Natalie Walker once tweeted, “One of the most interesting things about theater is how it shows us all the different ways white families can be sad.” Bajour’s Un Homme Qui Fume C’est Plus Sain, directed by Leslie Bernard, seems to spend much of its run time in this overstuffed repertoire. However, what the work ultimately becomes is simultaneously one of the most ambitious and artistically complete works I’ve seen in the Avignon Off.
The company's talented ensemble of eight actors performs as a group of siblings reuniting for their father’s funeral. One of said siblings isn’t here but, never mind her, there’s a lot of catching up to do. The play then runs through a series of well-rehearsed apparent clichés. A long lost letter causes drama. There’s some light nostalgic talk. Some vague long held grudges apparently bubble to the surface. The play at times becomes something noteworthy when it reaches into its darker tones. One particular scene that strikes my memory features the sole sister, extraordinarily performed by Adèle Zouane, as she is aggressively bullied by her brothers to the point of sexual assault. In terms of plastic staging this moment registers almost as homage to Bausch’s Kontakhof. It works as well here. However, dramatic bright spots aside, this territory still felt far too familiar. During the first hour I fully expected Un Homme Qui Fume C’est Plus Sain to belong to that grouping of cleanly staged and well acted practice runs for promising young companies. Thankfully there’s an eleventh hour shoe drop that crystalizes the dramatic journey into something astonishing.
There are perhaps a couple shifts that could make this work more dramatically synthesized. A hint of the eleventh hour reveal would be welcome. The play is not a mystery, and some sense of the unspoken stakes would go a long way to coloring the action. Also, Leslie Bernard’s penchant for tanzt-theater moments is superb, but mostly reserved for the large group. To have this abstraction sink into the actions of intimate duos or trios would give the reading a greater overall unity. Lastly, the bookends of “Has it started” and “Is it over” is great, for a vaudevillian work. It is distractingly incongruous to an intimate family drama. Lighting design by Julia Riggs is fabulously somber. Sound design by Louis Katorze is mature and unobtrusive and scénographie by Hector Manuel is helpfully utilitarian.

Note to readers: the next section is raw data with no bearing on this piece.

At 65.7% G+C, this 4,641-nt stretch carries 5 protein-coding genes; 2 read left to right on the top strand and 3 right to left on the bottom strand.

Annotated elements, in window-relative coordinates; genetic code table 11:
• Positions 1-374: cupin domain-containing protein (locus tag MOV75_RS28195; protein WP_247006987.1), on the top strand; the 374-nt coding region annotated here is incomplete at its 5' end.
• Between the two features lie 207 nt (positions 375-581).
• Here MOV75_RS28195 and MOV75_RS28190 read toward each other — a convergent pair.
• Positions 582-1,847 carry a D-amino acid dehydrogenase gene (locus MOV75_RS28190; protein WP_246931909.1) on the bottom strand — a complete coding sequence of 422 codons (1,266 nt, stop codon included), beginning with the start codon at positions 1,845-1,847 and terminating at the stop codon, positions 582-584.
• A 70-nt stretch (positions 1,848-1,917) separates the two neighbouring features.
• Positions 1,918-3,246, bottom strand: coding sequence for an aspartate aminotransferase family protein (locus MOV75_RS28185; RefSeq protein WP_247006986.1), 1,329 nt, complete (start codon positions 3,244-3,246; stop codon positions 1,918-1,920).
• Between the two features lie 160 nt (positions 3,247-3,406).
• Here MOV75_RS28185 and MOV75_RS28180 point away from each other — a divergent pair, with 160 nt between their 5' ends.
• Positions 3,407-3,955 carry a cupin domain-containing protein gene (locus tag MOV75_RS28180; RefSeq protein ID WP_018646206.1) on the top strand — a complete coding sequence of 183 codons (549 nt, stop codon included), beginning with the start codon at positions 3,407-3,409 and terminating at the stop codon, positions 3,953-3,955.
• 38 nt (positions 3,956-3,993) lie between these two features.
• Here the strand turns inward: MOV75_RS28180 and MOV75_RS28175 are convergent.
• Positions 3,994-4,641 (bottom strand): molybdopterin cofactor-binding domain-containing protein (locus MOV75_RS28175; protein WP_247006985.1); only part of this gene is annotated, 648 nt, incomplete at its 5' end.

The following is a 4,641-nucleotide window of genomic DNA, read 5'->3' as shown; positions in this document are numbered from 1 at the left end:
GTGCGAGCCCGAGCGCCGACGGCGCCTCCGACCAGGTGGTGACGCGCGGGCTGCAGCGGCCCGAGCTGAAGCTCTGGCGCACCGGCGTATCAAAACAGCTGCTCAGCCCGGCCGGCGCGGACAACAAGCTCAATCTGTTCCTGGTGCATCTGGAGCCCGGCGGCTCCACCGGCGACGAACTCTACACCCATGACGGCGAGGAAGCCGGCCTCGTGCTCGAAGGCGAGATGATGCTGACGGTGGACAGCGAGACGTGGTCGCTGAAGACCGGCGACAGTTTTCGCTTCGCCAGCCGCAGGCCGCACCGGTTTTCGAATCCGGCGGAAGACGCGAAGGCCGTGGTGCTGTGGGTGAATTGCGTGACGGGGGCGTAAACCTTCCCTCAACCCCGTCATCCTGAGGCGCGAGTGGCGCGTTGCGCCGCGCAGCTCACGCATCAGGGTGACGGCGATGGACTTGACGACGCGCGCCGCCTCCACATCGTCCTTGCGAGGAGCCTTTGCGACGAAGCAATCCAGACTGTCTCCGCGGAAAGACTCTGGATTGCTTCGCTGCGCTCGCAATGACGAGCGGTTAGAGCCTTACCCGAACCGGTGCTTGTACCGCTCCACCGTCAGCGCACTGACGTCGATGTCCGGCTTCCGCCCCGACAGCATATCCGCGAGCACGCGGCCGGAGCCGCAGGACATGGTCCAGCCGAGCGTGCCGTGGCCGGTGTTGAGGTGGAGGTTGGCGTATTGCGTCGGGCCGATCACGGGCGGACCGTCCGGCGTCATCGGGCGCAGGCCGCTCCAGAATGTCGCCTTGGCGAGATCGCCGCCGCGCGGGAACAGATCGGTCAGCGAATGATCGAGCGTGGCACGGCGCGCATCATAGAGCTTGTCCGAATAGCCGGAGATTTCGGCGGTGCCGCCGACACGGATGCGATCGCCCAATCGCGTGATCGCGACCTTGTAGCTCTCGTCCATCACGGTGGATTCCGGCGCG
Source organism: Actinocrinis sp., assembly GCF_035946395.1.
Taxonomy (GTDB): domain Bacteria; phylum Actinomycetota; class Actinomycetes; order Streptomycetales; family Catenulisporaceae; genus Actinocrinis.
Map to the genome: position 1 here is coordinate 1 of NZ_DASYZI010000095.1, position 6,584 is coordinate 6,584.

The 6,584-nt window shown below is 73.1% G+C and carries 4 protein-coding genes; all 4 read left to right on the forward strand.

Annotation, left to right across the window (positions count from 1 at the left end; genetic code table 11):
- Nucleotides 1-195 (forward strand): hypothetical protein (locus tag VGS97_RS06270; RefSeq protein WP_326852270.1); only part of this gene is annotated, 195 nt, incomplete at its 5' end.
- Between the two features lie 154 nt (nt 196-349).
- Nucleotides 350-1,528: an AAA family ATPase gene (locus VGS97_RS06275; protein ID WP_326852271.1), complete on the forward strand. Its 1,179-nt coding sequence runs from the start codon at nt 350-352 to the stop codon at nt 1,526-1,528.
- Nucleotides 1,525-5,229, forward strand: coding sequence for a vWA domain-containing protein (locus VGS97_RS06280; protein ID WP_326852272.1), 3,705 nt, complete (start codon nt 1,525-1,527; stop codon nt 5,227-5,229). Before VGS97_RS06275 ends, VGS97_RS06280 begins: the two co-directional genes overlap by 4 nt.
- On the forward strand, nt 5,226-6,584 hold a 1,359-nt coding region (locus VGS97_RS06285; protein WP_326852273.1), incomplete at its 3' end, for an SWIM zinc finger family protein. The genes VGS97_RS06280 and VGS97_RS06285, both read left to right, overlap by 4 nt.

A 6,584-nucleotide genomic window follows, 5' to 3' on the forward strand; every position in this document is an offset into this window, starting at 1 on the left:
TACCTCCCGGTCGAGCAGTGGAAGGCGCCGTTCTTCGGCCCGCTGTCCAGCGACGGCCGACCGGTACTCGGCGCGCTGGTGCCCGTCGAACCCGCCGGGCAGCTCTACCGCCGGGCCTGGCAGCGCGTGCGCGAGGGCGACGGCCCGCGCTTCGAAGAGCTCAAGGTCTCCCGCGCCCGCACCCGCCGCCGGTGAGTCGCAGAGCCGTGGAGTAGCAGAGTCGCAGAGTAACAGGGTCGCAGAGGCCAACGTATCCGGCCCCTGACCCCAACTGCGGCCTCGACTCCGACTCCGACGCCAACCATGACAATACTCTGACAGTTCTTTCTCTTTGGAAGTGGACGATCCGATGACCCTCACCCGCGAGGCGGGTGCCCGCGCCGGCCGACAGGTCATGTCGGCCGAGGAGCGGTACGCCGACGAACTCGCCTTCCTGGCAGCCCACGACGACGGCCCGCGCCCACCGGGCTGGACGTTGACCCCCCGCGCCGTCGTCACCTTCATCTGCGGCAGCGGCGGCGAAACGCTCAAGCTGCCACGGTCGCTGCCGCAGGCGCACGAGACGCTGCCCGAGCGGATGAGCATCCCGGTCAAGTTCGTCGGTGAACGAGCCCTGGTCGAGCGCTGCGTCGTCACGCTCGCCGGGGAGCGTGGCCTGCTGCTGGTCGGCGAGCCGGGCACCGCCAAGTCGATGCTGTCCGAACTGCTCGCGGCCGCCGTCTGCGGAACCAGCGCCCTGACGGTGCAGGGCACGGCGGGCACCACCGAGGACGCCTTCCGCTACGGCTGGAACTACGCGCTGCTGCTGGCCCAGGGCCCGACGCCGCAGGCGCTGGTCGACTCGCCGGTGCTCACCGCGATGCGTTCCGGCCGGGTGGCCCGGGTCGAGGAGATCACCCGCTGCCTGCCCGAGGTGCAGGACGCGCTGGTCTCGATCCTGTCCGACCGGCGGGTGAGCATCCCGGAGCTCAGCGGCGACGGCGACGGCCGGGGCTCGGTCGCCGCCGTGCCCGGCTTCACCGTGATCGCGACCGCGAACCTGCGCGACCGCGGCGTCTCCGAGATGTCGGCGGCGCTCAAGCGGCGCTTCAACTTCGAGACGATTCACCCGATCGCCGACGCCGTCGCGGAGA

You might say that it sounds like I’m being harder on Un Homme Qui Fume than I am on other works in the Avignon Off. This work simply expects much more of itself, and demands a greater level of critical engagement. It is a piece of artistic ambition to rival anything in the In and how the actors have been able to stage such a sprawling work of theatre within the restrictions of the Avignon Off is frankly beyond belief. There should be every expectation that Bajour will (and should) be a fixture of the French theatrical landscape. Not just a courageous work of drama, Un Homme Qui Fume C’est Plus Sain is a striking introduction and a remarkable assurance of great things to come.